“Snow in August” by Pete Hamill was a great story. It held my attention, drew me in and captivated me for two days. Hamill took some very emotionally charge subjects, put them in a literary blender, mixed them up and came up with the kind of story that has something for most everyone. You can tell that I really loved it.

This is a tale about a young, Irish Catholic boy, growing up in 1947 Brooklyn, who befriends an old Jewish Rabbi. A Holocaust survivor who lost his whole family, immigrated from Europe to try to begin again away from the horror of his past. The two strike up a very close relationship. The boy who has an intellectual curiosity about Judaism learns from the Rabbi about things he never would have learned otherwise. In return for this our young hero helps the Rabbi with his English and teaches him about living in New York.

One very nice surprise is Jackie Robinson, the great baseball player, who plays a pivotal role, exposing racism for all its rancor and bitterness. As described in the scene at a ball game Mr. Hamill uses the image of a baseball game to show the good and the bad in America. The boy who wants to teach the rabbi everything about America takes him to his first baseball game. Hamill uses Jackie as the symbol for all that is great in America and contrasts that  with some beer-drinking loudmouths that make racial cracks every time Jackie comes to the plate. When they notice the black hat, long ear locks and the beard they do not miss a beat in turning their despicable attitude towards the Rabbi. Hamill really gets a lot of mileage out of the scene.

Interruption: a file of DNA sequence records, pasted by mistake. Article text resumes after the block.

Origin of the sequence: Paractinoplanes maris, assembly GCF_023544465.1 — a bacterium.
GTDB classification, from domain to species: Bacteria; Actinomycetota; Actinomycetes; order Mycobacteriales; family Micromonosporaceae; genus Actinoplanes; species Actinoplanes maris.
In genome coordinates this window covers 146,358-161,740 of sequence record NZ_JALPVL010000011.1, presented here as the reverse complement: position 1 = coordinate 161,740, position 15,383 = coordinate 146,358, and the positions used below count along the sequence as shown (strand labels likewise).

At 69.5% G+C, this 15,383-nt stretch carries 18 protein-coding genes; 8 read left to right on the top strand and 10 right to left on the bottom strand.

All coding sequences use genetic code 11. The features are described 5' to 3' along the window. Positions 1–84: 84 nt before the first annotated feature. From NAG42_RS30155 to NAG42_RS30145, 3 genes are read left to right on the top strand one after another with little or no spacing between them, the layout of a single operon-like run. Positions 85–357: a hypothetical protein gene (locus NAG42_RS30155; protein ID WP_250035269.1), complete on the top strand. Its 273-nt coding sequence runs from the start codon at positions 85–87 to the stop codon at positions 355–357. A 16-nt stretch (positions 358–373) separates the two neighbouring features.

The  real evil in this story is a street tough who runs the neighborhood by terrorizing its residents and small businesses.  Our young hero runs on a collision course with the neighborhood thug. He is compelled through a series of circumstances to save his mother, his friends, his neighborhood, and indeed his very existence. Of course it did not start out that way. The antagonist moves through the story bullying every one from the corner grocer to the Rabbi that the hero befriends. Then, there was a situation where he manhandled and almost rapes the boy’s mother. This is when the kid decides to do something about it.

Spoiler alert! If you haven’t read the book you might want to stop here. I talk about the ending, and possibilities for  alternative endings. Read the book. Then come back and finish the review. See if you agree with me.

There is one major flaw in this book I cannot get passed. It was the ending. What he decides to do is to build a “Golem” to avenge the honor of his mother and the rest of his neighborhood. Briefly, a “Golem” is the Yiddish word for avenger (I think). It grew out of the superstitious mystical world that fell over the Eastern European Jewish community during the middle ages. The “Golem” is a creature created to avenge the mistreatment of Jews by their persecutors. It is built with recitation of certain prayers and commands that come from special book called the” Zohar.” It is very holy and special book to be used only by the most pious of Jews. The rabbi in the story is one of these Jews. He had briefly told the boy about the use of Golems and the rest the boy learned on his own from reading. Consequently, in his need for revenge he actually builds this “Golem” to do his bidding. The Golem, at the boy’s command takes on the tough and destroys him. In all the honesty that 1947 Brooklyn could muster, a real live “Golem” was a little out of place here. If it was Stephan King I could have  accepted it a little easier. But I think that King would have followed the story line a little differently before the “Golem” would have made his appearance..